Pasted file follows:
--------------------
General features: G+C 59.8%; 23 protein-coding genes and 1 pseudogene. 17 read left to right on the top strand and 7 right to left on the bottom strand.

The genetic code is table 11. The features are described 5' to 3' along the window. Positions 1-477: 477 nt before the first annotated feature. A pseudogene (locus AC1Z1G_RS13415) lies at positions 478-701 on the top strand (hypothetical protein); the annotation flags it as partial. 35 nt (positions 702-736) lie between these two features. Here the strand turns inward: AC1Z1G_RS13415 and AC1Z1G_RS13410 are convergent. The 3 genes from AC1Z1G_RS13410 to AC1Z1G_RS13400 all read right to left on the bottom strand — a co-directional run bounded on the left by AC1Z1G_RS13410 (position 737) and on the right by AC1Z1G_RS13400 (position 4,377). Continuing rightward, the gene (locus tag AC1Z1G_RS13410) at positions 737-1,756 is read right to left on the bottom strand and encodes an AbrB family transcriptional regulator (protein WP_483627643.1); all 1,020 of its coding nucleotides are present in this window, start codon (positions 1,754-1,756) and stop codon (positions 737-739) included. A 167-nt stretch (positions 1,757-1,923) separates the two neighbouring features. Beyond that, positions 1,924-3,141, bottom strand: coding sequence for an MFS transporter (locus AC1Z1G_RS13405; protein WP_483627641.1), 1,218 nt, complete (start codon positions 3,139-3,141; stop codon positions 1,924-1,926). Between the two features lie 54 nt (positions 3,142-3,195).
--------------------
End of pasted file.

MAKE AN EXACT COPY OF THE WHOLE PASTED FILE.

General features: G+C 59.8%; 23 protein-coding genes and 1 pseudogene. 17 read left to right on the top strand and 7 right to left on the bottom strand.

The genetic code is table 11. The features are described 5' to 3' along the window. Positions 1-477: 477 nt before the first annotated feature. A pseudogene (locus AC1Z1G_RS13415) lies at positions 478-701 on the top strand (hypothetical protein); the annotation flags it as partial. 35 nt (positions 702-736) lie between these two features. Here the strand turns inward: AC1Z1G_RS13415 and AC1Z1G_RS13410 are convergent. The 3 genes from AC1Z1G_RS13410 to AC1Z1G_RS13400 all read right to left on the bottom strand — a co-directional run bounded on the left by AC1Z1G_RS13410 (position 737) and on the right by AC1Z1G_RS13400 (position 4,377). Continuing rightward, the gene (locus tag AC1Z1G_RS13410) at positions 737-1,756 is read right to left on the bottom strand and encodes an AbrB family transcriptional regulator (protein WP_483627643.1); all 1,020 of its coding nucleotides are present in this window, start codon (positions 1,754-1,756) and stop codon (positions 737-739) included. A 167-nt stretch (positions 1,757-1,923) separates the two neighbouring features. Beyond that, positions 1,924-3,141, bottom strand: coding sequence for an MFS transporter (locus AC1Z1G_RS13405; protein WP_483627641.1), 1,218 nt, complete (start codon positions 3,139-3,141; stop codon positions 1,924-1,926). Between the two features lie 54 nt (positions 3,142-3,195).